'wake of the night' and gradual training

In the suttas we have a standard description of how to spend the night. 1/3 meditating - 1/3 sleeping - 1/3 meditating. What does it mean in terms of hours? Having a similar latitude as northern Africa or Mexico, the nights in northern India are between 10-14 hours long. I guess the “third” is not literal, but how then was it practically practiced?

As a further question, in the gradual training monks were supposed to practice wakefulness - at a stage where they don’t know neither sati-practice nor samadhi. What were monks supposed to do then? And could they get by with around 4 hours of sleep a day?

And here’s the standard paragraph for the practice of wakefulness, e.g. in AN 3.16 : In the first watch of the night, while walking back and forth and sitting, he purifies his mind of obstructive qualities. In the middle watch of the night he lies down on the right side in the lion’s posture, with one foot overlapping the other, mindful and clearly comprehending, after noting in his mind the idea of rising. After rising, in the last watch of the night, while walking back and forth and sitting, he purifies his mind of obstructive qualities.


just a guess and provided the Gradual training progression is linear, they could do the various kinds of recollections, like death, Triple Gem, own virtues (wakefulness practice is posterior to the cultivation of virtue)

I think it’s a tricky question if we really take the gradual training strictly linear. I mean, people must have heard enough of the dhamma to gain trust in the Buddha and to become monks so they probably knew of key concepts to reflect on. But as we know from practice it would make much more sense to have sati-sampajanna first - at least one could do body awareness contemplation while walking back and forth.

Other possibilities for what they could have done is to memorize teachings and let them sink in or learn the patimokkha. Yet, this is all speculation. Fact is that wakefulness is described in the gradual path as I quoted above without (?) variation. So if we take it literally fresh monks were made to go with little sleep just for the sake of it :slight_smile:

also in the framework of the Gradual training laid out either more or less in full or abbreviated, according to Leigh Brasington’s chart devotion to wakefulness only appears in 4 suttas among 33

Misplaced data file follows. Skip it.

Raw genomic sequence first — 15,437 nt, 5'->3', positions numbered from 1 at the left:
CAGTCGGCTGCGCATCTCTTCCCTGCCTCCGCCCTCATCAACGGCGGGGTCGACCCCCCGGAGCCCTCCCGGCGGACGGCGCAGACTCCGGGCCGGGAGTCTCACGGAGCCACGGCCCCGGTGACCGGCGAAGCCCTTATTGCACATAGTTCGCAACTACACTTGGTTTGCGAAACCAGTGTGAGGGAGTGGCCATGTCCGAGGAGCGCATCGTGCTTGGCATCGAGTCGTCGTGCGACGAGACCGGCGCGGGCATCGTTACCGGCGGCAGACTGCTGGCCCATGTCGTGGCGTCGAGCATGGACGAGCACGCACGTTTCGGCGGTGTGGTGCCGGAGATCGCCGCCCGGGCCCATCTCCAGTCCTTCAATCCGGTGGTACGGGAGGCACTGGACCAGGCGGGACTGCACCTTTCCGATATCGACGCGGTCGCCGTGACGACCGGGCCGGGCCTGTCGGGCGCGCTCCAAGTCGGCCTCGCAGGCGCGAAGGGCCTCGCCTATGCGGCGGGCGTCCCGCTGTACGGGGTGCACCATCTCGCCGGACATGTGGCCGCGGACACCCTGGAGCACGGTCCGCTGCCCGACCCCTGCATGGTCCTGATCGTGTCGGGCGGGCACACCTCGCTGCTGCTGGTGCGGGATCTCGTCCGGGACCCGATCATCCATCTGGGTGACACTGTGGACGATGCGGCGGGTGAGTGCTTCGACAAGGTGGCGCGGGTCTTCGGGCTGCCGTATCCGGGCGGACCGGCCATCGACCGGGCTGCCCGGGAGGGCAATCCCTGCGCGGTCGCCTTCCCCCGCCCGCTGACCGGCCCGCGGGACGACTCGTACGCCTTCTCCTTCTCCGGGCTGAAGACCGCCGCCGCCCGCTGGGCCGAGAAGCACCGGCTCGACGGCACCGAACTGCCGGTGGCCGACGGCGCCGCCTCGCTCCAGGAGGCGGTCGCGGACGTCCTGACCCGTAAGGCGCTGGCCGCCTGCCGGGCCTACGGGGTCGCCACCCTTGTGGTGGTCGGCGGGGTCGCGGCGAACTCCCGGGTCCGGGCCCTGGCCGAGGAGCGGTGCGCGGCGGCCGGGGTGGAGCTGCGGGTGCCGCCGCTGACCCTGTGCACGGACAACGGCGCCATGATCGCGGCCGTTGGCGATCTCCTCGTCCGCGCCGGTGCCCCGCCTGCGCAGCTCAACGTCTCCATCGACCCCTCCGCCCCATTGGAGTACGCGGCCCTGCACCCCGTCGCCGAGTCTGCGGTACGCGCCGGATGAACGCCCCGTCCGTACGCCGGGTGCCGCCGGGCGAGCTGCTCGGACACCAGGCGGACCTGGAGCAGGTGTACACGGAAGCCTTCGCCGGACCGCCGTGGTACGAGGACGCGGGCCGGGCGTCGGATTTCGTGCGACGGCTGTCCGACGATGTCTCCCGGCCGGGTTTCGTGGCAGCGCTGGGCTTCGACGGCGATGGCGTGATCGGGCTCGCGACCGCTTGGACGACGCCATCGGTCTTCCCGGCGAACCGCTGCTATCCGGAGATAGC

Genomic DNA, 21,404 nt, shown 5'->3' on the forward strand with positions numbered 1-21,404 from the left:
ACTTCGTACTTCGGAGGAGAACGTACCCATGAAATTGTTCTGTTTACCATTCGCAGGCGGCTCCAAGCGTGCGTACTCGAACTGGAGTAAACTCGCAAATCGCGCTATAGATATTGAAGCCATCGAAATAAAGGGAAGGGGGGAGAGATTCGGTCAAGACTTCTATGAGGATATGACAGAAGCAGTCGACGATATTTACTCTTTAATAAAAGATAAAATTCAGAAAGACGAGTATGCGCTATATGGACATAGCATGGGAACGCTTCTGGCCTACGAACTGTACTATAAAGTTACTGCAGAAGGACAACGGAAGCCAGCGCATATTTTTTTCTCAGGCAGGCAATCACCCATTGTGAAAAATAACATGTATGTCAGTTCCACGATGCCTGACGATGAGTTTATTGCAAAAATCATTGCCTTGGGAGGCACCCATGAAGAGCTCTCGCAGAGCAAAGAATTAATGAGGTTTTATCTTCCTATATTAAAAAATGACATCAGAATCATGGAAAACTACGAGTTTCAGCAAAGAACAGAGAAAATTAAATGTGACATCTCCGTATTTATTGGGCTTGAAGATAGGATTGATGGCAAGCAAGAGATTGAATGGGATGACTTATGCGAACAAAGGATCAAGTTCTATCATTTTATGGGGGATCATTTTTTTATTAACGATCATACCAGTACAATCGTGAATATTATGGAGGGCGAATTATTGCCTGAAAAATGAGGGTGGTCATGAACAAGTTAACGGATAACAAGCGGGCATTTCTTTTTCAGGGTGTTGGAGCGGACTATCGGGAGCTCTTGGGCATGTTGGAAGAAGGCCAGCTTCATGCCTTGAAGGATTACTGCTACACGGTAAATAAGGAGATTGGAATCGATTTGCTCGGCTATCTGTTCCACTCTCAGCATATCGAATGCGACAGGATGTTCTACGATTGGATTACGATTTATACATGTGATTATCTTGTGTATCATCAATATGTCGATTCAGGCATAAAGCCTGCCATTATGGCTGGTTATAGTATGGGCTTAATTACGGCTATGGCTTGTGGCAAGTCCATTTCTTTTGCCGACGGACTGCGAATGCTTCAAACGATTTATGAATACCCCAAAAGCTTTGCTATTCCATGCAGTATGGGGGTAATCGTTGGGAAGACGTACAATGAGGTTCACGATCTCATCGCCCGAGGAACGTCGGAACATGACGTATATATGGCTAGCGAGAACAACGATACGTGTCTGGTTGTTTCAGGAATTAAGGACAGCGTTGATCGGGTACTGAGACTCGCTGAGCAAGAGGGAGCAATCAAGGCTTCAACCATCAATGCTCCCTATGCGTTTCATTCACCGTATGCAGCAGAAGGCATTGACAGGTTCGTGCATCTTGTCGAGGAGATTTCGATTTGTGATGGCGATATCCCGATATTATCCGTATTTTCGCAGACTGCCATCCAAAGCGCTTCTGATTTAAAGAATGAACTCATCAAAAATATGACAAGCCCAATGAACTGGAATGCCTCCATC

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It actually appears much more often, but not in the whole gradual training, but in the triplet, e.g. SN 35.120:
sense restraint - wakefulness/vigilance - moderation in food

In this example we also get a hint that it’s not about _wake_fulness but rather _watch_fulness. So maybe we have a mis(leading)translation here. jāgariyaṃ can mean wake- or watchful or vigilant. Also if we understand it not as step-by-step but rather as an aspects of a bigger complex:
sense restraint - watchfulness - moderation in eating --> sati-sampajanna
they would belong to a group rather than gradual limbs

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On the topic of wakefulness it is worth considering that in ancient India, without all the distractions of modern life and of course the luxury of electricity, it is very likely that normal people would have a much more laid back routine, possibly sleeping from early evening to the first light.

Also, provided that one is not a slave or servant I also guess the norm would be to observe a practice of siesta!

Hence, this element of the training maybe results from the Buddha suggesting those who have given up the householder lifestyle to abandon too generous sleeping habits likely typical of his times.

Now this causes me to wonder what would actually be the approach of the Blessed One if he were to teach us modern human beings. I guess he would have to take us on a modernity detox detour before getting to the topic of wakefulness and overnight meditation sessions.

First thing I guess would be to abandon not only habitual use of smartphones, TV and loudspeakers but as well considering letting go of all the ahamkara and papanca we end up with by participating in forums like this one! :stuck_out_tongue:

Wait, it’s a gradual path - save ahamkara (and sacrificing this forum) for last :relieved:

What the bhikkhu does is "āvaraṇīyehi dhammehi cittaṃ parisodheti"
Ven. Bodhi translates as "he purifies his mind of obstructive qualities"
I literally translate as "he cleans his citta from holding-back dhammas"
and for dhammas I prefer ‘concepts’ or ‘teachings’ which makes more sense to me for someone who has just gone forth and has to relate to the Buddha-dhamma which conflicts in so many ways to the akusala worldly dhammas s/he grew up into.

Btw buddha-vacana.org counts 50 occurrences for ‘he practices wakefulness’

Sila (S) - Sense Restraint (SR) - Wakefulness (W) - Moderation in Eating (ME)

Mostly we have the triplet SR - W - ME (Sometimes the variant SR-ME-W)
A few times we have Sila in the beginning, and then the triplet (e.g. AN 4.37)
Sometimes we have the description of “He is a person of only a little sloth, committed to wakefulness." which highlights the little-sleep aspect.

AN 5.56 has "you should train yourselves thus: We will be guarded in the doors of the sense faculties, moderate in eating, and intent on wakefulness; we will have insight into kusala dhamma and will dwell intent on the endeavor to develop the aids to enlightenment in the earlier and later phases of the night.

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